This time I cooked the crumb base, but it is not really necessary.  I did it this time because I used Hob Nobs and I thought the oats might make a sort of flapjack base.  I was right.

This cheesecake is zingy and refreshing and makes a lovely end to a roast dinner.  You could say it is a light dessert, but that is then counteracted if you follow it up with a serving of apple crumble and then a serving of crème caramel – oops!  Oh well, it was a Sunday.

200g chocolate coated biscuits ( I used chocolate Hob Nobs)
100g butter, softened

400g cream cheese, at room temperature
50g icing sugar
finely grated zest and juice of 2 limes
300ml double cream

To decorate – the finely grated rind of 1 lime and some finely grated chocolate

Method

Place the biscuits into a food processor and whizz until crumbs.  Add the butter and whizz again until well mixed. (If you don’t have a food processor then place the biscuits into a food bag and bash with a rolling pin or a can.  Melt the butter in a small pan and add the biscuit crumbs and mix well. )

Press the crumbs into a 20cm springform tin, making sure they are well pressed down.  Now you can leave it like this or you can bake it in a preheated oven at 180 °c, gas mark 4 for 6-8 minutes until lightly golden.  Leave to go cold.

In a large bowl mix together the cream cheese, icing  sugar and the rind and juice of 2 limes.  In another bowl lightly whip the double cream and then combine with the rest of the ingredients.  Spread this over the crumb base, levelling with a palette knife.  Place in the fridge until you are ready to serve.  When you are ready to serve grate over the rind of one more lime and a chunk of chocolate.

Cherry Cheesecake

Staying with the cherry theme…

I can’t really take the credit for this as Mr OC made it.  I did however hover nervously, not quite in the background, interjecting occasionally.  I am the back seat driver of the kitchen it seems.   I did make the cherry sauce for the top though, as I needed to have some contribution to the proceedings ( a control freak – moi?).

250g digestive biscuits
150g soft butter

400g cream cheese (room temperature)
60g icing sugar
300ml double cream
1 tsp vanilla extract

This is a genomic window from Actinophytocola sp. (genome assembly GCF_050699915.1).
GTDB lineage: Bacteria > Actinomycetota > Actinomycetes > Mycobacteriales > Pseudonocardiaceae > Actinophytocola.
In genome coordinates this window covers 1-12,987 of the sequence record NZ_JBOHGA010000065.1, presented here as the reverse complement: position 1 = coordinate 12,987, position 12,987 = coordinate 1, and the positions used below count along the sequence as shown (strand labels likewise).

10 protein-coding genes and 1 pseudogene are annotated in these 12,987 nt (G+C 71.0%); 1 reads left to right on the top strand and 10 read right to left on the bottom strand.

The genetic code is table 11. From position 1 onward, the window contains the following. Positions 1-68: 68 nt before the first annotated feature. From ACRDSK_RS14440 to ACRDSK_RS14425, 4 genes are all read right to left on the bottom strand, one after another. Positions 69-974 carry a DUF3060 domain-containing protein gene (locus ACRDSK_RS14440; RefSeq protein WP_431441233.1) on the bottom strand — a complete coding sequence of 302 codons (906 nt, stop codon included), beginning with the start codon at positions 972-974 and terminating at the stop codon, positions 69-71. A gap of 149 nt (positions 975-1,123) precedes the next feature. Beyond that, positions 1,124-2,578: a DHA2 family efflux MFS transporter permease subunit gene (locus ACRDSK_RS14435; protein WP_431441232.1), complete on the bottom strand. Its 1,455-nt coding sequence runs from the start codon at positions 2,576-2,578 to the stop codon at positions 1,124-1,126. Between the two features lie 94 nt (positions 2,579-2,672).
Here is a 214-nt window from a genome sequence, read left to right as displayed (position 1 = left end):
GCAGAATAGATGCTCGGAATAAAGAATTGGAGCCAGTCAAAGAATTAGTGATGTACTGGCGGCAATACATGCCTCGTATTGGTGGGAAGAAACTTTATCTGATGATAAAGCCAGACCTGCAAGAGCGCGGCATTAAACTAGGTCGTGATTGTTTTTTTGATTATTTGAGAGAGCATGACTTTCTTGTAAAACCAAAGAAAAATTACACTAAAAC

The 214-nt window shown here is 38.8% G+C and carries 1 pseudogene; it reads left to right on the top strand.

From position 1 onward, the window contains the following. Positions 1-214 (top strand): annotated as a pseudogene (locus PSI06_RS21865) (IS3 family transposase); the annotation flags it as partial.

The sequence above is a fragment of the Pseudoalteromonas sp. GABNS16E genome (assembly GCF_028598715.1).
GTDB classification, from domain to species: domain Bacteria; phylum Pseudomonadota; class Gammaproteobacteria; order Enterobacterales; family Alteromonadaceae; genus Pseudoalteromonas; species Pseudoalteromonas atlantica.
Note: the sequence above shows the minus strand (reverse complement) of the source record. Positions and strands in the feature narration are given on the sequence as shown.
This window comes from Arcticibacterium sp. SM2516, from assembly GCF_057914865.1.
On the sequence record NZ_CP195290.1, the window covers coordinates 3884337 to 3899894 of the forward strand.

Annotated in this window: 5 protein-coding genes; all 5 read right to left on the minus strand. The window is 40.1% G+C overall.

½ tsp lemon juice

For the topping:

1 can of cherries in fruit syrup
2 tsp arrowroot, dissolved in 2 tbsp of water
Glug of cherry brandy (optional and to taste)

Method

Put the biscuits in a food processor and whiz until crumbs.  Add the soft butter and whiz again until combined. (If you don’t have a food processor then place the biscuits in a freezer or sandwich bag and bash with a rolling pin until crumbs.  Melt the butter and pour in the biscuits and stir to combine.)  Press the crumbs into a loose based springform tin measuring 20cm.   Using the back of a metal spoon is the easiest way of doing this.  Place in the fridge whilst you prepare the cheese part.

Place the cream cheese, icing sugar, vanilla extract and lemon juice in a bowl and beat until smooth.  Softly whip the double cream and then lightly fold it into the cream cheese mixture.  Spoon this onto the biscuit base and smooth with a palette knife.  Chill in the fridge until just before serving.

Make the sauce ready to pour on top just before serving.  Empty the cherries and the syrup they are in into a saucepan.  Add the arrowroot and water solution and stir well.  Place on a gentle heat and simmer until the sauce has thickened.  Add a glug of cherry brandy to taste.  Pour into a bowl and chill until you are ready to pour over the cheesecake before serving.

When you are ready to serve, run a knife around the edge of the cheesecake and release the springform tin.  Keep the cheesecake on the base of the tin and place on a serving plate.  Spoon the cherries and as much of the sauce as the cheesecake will take over the top.